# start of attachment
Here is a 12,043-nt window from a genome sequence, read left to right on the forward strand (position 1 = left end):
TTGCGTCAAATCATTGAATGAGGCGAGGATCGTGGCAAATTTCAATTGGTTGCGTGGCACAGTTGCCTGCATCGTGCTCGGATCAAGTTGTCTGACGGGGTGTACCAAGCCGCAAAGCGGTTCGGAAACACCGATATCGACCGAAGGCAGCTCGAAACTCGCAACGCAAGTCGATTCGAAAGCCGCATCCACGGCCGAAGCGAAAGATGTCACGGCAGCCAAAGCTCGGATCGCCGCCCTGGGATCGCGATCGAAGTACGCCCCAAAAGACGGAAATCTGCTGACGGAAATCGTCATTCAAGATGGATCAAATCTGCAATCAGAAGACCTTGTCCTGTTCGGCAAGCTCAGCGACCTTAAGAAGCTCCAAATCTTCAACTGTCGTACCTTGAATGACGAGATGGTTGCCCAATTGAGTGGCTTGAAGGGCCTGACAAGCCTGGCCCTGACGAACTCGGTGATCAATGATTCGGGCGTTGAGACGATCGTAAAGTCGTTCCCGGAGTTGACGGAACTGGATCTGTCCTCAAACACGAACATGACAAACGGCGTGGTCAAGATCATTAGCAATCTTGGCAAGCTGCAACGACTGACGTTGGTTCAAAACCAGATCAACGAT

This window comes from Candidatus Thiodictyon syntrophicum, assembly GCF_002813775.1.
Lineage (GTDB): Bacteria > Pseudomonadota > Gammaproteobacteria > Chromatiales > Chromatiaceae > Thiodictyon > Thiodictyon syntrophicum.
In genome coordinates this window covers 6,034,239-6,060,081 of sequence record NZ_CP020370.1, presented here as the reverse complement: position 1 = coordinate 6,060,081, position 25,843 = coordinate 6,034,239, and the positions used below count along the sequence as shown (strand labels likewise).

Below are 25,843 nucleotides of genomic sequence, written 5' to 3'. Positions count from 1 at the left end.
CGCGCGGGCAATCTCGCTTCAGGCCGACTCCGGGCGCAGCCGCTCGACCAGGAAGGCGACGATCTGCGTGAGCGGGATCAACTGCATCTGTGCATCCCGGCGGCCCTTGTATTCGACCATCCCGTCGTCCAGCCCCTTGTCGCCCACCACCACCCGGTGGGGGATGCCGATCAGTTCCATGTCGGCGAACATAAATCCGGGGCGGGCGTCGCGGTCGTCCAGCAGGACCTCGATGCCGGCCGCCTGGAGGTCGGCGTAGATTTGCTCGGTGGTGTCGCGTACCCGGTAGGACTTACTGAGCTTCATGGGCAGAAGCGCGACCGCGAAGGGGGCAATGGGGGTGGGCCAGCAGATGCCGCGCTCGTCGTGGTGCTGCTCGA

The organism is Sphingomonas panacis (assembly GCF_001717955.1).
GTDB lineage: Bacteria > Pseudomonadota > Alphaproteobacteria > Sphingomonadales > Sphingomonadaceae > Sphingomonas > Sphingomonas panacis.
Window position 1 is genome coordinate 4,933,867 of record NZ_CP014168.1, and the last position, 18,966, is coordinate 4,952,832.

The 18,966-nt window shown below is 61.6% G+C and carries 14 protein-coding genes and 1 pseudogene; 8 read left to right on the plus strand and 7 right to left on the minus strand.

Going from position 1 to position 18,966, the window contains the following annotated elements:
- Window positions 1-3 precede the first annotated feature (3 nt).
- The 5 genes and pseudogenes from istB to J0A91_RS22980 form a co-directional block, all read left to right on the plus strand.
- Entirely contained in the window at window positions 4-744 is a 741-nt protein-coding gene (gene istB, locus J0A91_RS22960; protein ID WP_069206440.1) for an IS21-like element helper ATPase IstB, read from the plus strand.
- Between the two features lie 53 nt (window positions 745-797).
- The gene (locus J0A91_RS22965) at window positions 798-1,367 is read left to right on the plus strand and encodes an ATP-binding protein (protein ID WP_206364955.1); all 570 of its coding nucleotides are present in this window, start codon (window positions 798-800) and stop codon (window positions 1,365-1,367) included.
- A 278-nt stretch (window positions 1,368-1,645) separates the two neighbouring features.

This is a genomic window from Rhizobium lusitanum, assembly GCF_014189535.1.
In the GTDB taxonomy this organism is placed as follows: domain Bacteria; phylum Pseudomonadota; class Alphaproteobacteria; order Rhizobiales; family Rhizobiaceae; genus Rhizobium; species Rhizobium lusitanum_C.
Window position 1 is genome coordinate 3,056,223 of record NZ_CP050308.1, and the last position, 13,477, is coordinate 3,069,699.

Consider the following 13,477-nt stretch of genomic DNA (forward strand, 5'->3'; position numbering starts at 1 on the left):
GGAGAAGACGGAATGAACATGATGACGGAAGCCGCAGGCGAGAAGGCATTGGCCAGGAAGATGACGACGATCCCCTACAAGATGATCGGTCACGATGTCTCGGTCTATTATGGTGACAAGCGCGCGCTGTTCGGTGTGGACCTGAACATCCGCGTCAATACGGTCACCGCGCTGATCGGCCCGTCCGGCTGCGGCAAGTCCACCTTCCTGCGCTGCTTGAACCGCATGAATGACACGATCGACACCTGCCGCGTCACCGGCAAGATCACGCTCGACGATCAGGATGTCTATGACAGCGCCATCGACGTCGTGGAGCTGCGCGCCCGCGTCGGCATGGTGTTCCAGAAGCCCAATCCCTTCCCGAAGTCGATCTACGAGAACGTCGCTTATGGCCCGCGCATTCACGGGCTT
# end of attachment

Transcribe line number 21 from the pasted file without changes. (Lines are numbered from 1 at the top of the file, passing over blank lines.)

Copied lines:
Window position 1 is genome coordinate 3,056,223 of record NZ_CP050308.1, and the last position, 13,477, is coordinate 3,069,699.